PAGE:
Geographic Information Systems (GIS) Greenville NC

Geographic Information Systems (GIS) is the third of the three "core" occupational fields within the overall Geospatial Technology industry. Geographic Information Systems (GIS) isthe technology that uses specialized computer systems to work with, interrelate, and analyze virtually all forms of spatial data.

Music Academy Of Eastern Nc
(252) 353-6232
1400 Red Banks Rd
Greenville, NC

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Guitar Unlimited
(252) 756-4808
409 Evans St Ste D
Greenville, NC

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Harmonize Guitar Studio
(252) 355-3912
3011 S Memorial Dr
Greenville, NC

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Mlb Piano Studio
(252) 355-8133
101 S Railroad St
Winterville, NC

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Adventist Christian Academy
(919) 233-1300
4805 Dillard DR
Raleigh, NC
 
Huntington Learning Center
(252) 321-9898
619 Red Banks Road
Greenville, NC
 
Show Me the Way, LLC
(252) 814-3435
1005B Hamilton Street
Greenville, NC
 
The Roy Phelps Language Academy, LLC
(252) 347-2143
2535 Graham St
Winterville, NC
 
North Carolina State Education Assistance Authority
(919) 549-8614
P.O. Box 13663
Research Triangle Park, NC
 
Jordan Lake School of the Arts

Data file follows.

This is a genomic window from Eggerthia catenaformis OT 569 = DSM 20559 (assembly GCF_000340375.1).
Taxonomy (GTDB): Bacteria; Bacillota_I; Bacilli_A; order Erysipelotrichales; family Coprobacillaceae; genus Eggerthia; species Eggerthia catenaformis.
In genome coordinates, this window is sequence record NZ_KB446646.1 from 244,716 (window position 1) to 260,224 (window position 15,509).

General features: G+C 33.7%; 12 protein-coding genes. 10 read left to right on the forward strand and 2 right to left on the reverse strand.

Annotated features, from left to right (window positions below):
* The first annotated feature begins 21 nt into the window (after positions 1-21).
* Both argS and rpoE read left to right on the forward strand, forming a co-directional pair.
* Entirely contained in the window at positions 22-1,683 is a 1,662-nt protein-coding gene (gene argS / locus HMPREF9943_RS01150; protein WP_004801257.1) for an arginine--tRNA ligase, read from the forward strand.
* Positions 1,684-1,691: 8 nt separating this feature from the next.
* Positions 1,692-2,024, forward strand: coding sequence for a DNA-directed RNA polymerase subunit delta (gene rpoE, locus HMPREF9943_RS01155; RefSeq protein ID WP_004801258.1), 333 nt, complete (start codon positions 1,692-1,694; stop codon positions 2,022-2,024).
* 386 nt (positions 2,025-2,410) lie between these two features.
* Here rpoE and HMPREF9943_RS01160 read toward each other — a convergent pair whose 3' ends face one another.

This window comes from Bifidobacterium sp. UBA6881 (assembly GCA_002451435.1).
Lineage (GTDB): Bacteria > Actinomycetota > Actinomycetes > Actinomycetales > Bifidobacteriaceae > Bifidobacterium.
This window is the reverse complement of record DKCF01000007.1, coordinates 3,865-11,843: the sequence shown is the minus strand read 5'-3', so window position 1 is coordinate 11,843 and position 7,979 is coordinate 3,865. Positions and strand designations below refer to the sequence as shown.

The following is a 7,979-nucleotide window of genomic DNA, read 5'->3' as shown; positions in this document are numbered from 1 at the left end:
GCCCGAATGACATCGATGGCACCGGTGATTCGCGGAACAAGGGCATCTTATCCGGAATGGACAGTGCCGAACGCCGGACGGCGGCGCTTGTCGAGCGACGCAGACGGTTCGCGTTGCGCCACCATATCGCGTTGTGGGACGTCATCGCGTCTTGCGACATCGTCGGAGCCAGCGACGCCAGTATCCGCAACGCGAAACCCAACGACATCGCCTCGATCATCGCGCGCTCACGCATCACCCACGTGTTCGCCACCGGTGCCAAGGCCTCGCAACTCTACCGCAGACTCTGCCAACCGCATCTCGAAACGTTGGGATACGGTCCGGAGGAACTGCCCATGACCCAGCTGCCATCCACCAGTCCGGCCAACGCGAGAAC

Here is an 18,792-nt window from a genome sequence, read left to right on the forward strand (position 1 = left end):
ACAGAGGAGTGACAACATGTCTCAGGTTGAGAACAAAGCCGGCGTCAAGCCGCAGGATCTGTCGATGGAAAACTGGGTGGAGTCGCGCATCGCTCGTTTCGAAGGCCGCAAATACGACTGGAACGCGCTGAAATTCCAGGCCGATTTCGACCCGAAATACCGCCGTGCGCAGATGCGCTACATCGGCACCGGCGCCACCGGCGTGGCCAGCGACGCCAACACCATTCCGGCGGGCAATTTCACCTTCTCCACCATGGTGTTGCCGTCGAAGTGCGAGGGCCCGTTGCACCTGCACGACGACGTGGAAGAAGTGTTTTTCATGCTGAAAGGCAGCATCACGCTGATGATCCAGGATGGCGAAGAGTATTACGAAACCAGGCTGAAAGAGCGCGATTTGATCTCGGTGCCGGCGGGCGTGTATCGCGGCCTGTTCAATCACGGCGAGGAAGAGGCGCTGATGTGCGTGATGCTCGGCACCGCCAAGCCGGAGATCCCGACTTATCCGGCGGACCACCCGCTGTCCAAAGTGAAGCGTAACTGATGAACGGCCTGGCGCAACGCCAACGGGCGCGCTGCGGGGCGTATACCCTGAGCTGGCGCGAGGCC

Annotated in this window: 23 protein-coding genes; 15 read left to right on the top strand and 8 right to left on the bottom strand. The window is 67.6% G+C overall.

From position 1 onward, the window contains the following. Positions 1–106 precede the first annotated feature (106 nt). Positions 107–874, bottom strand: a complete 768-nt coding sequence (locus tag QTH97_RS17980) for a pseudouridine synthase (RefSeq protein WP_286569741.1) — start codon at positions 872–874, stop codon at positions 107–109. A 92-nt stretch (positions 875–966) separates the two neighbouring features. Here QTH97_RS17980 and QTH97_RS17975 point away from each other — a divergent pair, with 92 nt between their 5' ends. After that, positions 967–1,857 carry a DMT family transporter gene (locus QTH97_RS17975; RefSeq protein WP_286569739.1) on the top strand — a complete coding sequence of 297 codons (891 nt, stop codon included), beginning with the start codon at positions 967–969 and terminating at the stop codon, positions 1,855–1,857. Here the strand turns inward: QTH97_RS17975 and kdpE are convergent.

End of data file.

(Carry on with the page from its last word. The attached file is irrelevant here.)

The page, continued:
(919) 387-9440
1434 Farrington Rd.
Apex, NC
 
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Geographic Information Systems (GIS)

Geographic Information Systems (GIS) is the third of the three "core" occupational fields within the overall Geospatial Technology industry.

Geographic Information Systems (GIS) is the technology that uses specialized computer systems to work with, interrelate, and analyze virtually all forms of spatial data. Typically, a GIS consists of three major components:

  • a database of geospatial and thematic data;
  • a capacity to spatially model or analyze the data; and
  • a graphical display capability.

GIS analysts turn geographic data into maps and decision-making tools. They create large databases of geographic information and use them to solve problems. GIS analysts often specialize in one of three major activities:

  • making maps;
  • combining mapmaking with specialized analysis; or
  • developing GIS software.

In addition to their computer applications and databases, GIS analysts use other specialized tools in their work, including multi-dimensional graphic display devices and equipment.

GIS analysts - like other Geospatial Technology professionals - can be found working in various local, state, and federal government agencies, as well as in a wide-range of related scientific and technical fields, such as agriculture and soils; archeology; biology; cartography; ecology; environmental sciences; forestry and range; geodesy; geography; geology; hydrology and water resources; land appraisal and real estate; medicine; transportation; urban planning and development, and more.

Sources: U.S. Bureau of Labor Statistics and American Society for Photogrammetry and Remote Sensing (ASPRS).

The following Web sites offer a sampling of the broad range of job and career possibilities within the Geospatial Technology industry, including those for Geographic Information Specialists:

  • Geospatial Information and Technology Association (GITA) - Career Center
  • Great Lakes Commission (GLC) - ASPRS Job Center
  • Management Association for Private Photogrammetric Surveyors (MAPPS) -
    Employment Opportunities in Member Firms
  • University Consortium for Geographic Information Science (UCGIS)
  • Urban and Regional Information Systems Association (URISA)

Find out more at CareerVoyages.gov